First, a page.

This exhibition explores how knowledge of either contemporary craft practice or mathematics may increase appreciation of both. The title is from a 1940 essay by accomplished mathematician G H Hardy who declared: ‘The mathematician’s patterns, like the painter’s or the poet’s, must be beautiful, the ideas, like the colours or the words, must fit together in a harmonious way. Beauty is the First Test; there is no permanent place in the world for ugly mathematics.’
Mathematical concepts underpin many craft techniques, especially around textile construction, and can be key tools for artistic development. The exhibition’s intention is to unlock and demystify maths by showing unique and stimulating works of art, and also inviting in-depth consideration of contemporary craft practice in this wider context. The exhibition also includes selected ‘non craft’ artists who demonstrate craftsmanship in their practices. Beauty and playfulness are evident, to illustrate what delights both craftspeople and maths enthusiasts, in aesthetic consideration, techniques and the underlying theories.
This project also stems from debates around the current situation where the arts and sciences are pitted against each other in school curricula (a situation highlighted by the 2012 Henley Report and recent debate about emphases placed on the syllabus by the proposed EBacc). Beauty is the First Test sets out to show that art and mathematics are more closely bound together than many perceive and that the enjoyment of one can enhance the understanding of the other.
Most forms of constructed textiles (even felting) involve a degree of mathematics in their planning and execution. A significant link between craft and maths came in the 19th century when the jacquard weaving industry gave inspiration to Ada Lovelace and Charles Babbage, early investigators of mechanical counting machines.
In the craft world the loom is a physical embodiment of mathematical theory: weavers count threads, measure warps, and record repeating patterns on graph paper. Lovelace and Babbage’s experiments are the direct forerunners of today’s computer industry.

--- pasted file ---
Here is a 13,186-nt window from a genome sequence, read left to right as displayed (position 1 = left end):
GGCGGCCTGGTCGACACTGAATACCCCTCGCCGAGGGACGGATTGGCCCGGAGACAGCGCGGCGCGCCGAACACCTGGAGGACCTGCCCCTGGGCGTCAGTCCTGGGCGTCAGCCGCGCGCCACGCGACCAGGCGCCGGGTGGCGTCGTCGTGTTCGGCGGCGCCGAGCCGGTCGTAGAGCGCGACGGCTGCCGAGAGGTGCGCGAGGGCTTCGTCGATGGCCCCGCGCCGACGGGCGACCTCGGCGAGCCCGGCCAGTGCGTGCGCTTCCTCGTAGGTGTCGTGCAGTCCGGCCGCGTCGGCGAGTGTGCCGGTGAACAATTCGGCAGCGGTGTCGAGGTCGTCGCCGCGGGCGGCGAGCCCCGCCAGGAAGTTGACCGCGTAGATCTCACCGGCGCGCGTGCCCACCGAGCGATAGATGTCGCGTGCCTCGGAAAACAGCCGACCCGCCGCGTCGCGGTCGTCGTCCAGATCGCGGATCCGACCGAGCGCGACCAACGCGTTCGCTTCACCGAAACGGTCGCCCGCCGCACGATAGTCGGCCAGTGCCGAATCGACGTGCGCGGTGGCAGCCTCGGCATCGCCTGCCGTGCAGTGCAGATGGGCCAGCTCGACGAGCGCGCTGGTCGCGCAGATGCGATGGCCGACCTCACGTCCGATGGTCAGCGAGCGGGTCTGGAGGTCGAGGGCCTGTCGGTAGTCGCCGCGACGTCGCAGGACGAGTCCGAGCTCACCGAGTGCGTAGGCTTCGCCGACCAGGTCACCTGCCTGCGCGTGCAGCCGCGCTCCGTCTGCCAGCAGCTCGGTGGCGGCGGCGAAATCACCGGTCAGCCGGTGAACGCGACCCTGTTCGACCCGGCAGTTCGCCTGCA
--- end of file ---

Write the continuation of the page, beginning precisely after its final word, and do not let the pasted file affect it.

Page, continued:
The most expressive art project in recent years demonstrating the links between maths and constructed textiles is the California-based Institute for Figuring’s Hyperbolic Crochet Coral Reef, which has toured internationally, including to the UK. Crochet perfectly expresses hyperbolic curves. On the other hand, knitting involves a similar twining of threads but the difference in the way that stitches are formed creates a softer textured fabric, which lends itself less easily to non-Euclidean geometry. Knitting does have similar systems of counting and opportunity for repeat pattern to those occurring in weaving. In knitting this is expressed through one continuous snaking thread, instead of weaving’s multitude of threads lying parallel to each other.
One of the simplest textile applications for Euclidean geometry is the patchwork quilt, a means of reconstructing scraps of fabric to form pleasing patterns and shapes. Since its initial flourishing as a domestic occupation and expression of thrift in the nineteenth century, where discarded and worn garments of families of straightened means often provided the starting point, the quilt has become elevated to an art-form and often seems far removed from its quotidian roots.
Fibres may be shaped into three- dimensional forms through the many basketry techniques developed around the world. Basketmakers may be inspired by nature and make asymmetric and random objects, but often also create regulated forms with pattern repeats and geometric shapes that are physical embodiments of mathematical drawings.
And looking at the meaning of craft itself: if it is about embodiment of thinking processes through technique and with particular attention to the materials employed, and a demonstration of how the artist’s mind and eye guide the hand, then what media are ‘appropriate’ to craftsmanship? For example, if paper is a ‘craft’ material, does it matter how the artist uses it—to fold, cut, tear, burn or simply as a surface for drawing? Working with the hands, engaging the senses and forming suitable materials to create three-dimensional shapes is sculpture and also craft. There seems to be no particular reason to value plaster or clay over one another, yet the former’s transformation into bronze adds both literal and metaphorical weight in some eyes.
Whether working in wool, cotton, silk, wood, bronze, wire, rattan or acrylic; using needles, bobbins, shafts, chisels, planes, saws, pens, pencils, lasers, scissors or just hands; all of the artists here embrace mathematical concepts, both explicitly and implicitly.
The resulting artworks are in turns dramatic, subtle, playful, thought- provoking and, dare I say it, sometimes even beautiful.
Liz Cooper, Curator, April 2013
The original project was developed with the support of Arts Council England, Crafts Council, Pump House Gallery, Wandsworth Arts, Wandsworth Children’s Services and The National Centre for Craft & Design. It has been further supported by Arts Council Northern Ireland and R-Space. Key suppliers include Expofreight, Gale & Hayes, David Kenn and Swaingrove. The exhibition would not be possible without the support and cooperation of all the exhibiting artists and owners of artworks. My sincere thanks are given to everyone involved.
Pumphouse Gallery, London 12 September – 25 November 2013
R-Space @ The Linen Rooms, Lisburn, 5 February – 5 March 2013
The National Centre for Craft & Design, Sleaford, 27 April – 30 June 2013
Bilston Craft Gallery, Wolverhampton, 7 September – 2 November 2013
Platform Gallery, Clitheroe, 25 January – 19 April 2014
National Craft Gallery, Kilkenny, 16 May – 9 July 2014.